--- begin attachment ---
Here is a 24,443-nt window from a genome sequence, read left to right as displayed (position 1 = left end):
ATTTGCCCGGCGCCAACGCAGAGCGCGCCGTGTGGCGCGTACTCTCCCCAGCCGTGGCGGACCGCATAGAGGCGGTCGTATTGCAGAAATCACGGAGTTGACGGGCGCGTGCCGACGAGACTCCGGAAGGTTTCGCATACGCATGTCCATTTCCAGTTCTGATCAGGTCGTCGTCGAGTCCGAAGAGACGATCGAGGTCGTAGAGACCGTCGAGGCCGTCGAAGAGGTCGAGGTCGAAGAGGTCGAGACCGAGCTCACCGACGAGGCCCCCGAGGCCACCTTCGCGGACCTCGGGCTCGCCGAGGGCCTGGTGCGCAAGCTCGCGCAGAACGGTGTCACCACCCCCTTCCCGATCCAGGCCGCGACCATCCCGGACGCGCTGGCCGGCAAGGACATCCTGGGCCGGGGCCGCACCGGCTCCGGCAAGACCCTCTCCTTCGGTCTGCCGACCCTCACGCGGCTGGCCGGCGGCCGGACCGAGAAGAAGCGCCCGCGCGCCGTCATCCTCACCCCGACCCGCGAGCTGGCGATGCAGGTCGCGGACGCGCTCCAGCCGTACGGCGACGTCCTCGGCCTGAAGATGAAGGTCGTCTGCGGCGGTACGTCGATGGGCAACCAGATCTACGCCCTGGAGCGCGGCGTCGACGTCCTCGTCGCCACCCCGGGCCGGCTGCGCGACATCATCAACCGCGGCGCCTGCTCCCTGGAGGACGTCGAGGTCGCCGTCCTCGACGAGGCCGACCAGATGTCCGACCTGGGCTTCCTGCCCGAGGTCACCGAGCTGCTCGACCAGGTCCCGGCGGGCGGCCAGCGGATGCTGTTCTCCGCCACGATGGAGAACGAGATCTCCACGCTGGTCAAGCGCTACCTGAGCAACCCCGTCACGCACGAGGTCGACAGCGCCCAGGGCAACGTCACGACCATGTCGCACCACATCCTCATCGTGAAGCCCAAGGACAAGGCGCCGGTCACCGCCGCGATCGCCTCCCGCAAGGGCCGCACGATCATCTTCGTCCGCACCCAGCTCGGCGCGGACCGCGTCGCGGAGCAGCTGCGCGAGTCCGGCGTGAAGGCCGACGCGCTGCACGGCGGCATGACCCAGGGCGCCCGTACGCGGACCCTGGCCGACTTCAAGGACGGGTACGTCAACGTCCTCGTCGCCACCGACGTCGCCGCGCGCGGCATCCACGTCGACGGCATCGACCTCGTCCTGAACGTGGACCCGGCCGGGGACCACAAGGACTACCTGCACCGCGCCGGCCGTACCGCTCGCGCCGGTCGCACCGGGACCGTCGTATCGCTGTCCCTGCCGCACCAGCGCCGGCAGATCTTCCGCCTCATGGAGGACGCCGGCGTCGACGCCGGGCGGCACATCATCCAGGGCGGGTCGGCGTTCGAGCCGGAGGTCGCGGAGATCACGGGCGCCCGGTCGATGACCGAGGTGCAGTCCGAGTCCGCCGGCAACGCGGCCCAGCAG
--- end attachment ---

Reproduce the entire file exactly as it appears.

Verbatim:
Here is a 24,443-nt window from a genome sequence, read left to right as displayed (position 1 = left end):
ATTTGCCCGGCGCCAACGCAGAGCGCGCCGTGTGGCGCGTACTCTCCCCAGCCGTGGCGGACCGCATAGAGGCGGTCGTATTGCAGAAATCACGGAGTTGACGGGCGCGTGCCGACGAGACTCCGGAAGGTTTCGCATACGCATGTCCATTTCCAGTTCTGATCAGGTCGTCGTCGAGTCCGAAGAGACGATCGAGGTCGTAGAGACCGTCGAGGCCGTCGAAGAGGTCGAGGTCGAAGAGGTCGAGACCGAGCTCACCGACGAGGCCCCCGAGGCCACCTTCGCGGACCTCGGGCTCGCCGAGGGCCTGGTGCGCAAGCTCGCGCAGAACGGTGTCACCACCCCCTTCCCGATCCAGGCCGCGACCATCCCGGACGCGCTGGCCGGCAAGGACATCCTGGGCCGGGGCCGCACCGGCTCCGGCAAGACCCTCTCCTTCGGTCTGCCGACCCTCACGCGGCTGGCCGGCGGCCGGACCGAGAAGAAGCGCCCGCGCGCCGTCATCCTCACCCCGACCCGCGAGCTGGCGATGCAGGTCGCGGACGCGCTCCAGCCGTACGGCGACGTCCTCGGCCTGAAGATGAAGGTCGTCTGCGGCGGTACGTCGATGGGCAACCAGATCTACGCCCTGGAGCGCGGCGTCGACGTCCTCGTCGCCACCCCGGGCCGGCTGCGCGACATCATCAACCGCGGCGCCTGCTCCCTGGAGGACGTCGAGGTCGCCGTCCTCGACGAGGCCGACCAGATGTCCGACCTGGGCTTCCTGCCCGAGGTCACCGAGCTGCTCGACCAGGTCCCGGCGGGCGGCCAGCGGATGCTGTTCTCCGCCACGATGGAGAACGAGATCTCCACGCTGGTCAAGCGCTACCTGAGCAACCCCGTCACGCACGAGGTCGACAGCGCCCAGGGCAACGTCACGACCATGTCGCACCACATCCTCATCGTGAAGCCCAAGGACAAGGCGCCGGTCACCGCCGCGATCGCCTCCCGCAAGGGCCGCACGATCATCTTCGTCCGCACCCAGCTCGGCGCGGACCGCGTCGCGGAGCAGCTGCGCGAGTCCGGCGTGAAGGCCGACGCGCTGCACGGCGGCATGACCCAGGGCGCCCGTACGCGGACCCTGGCCGACTTCAAGGACGGGTACGTCAACGTCCTCGTCGCCACCGACGTCGCCGCGCGCGGCATCCACGTCGACGGCATCGACCTCGTCCTGAACGTGGACCCGGCCGGGGACCACAAGGACTACCTGCACCGCGCCGGCCGTACCGCTCGCGCCGGTCGCACCGGGACCGTCGTATCGCTGTCCCTGCCGCACCAGCGCCGGCAGATCTTCCGCCTCATGGAGGACGCCGGCGTCGACGCCGGGCGGCACATCATCCAGGGCGGGTCGGCGTTCGAGCCGGAGGTCGCGGAGATCACGGGCGCCCGGTCGATGACCGAGGTGCAGTCCGAGTCCGCCGGCAACGCGGCCCAGCAG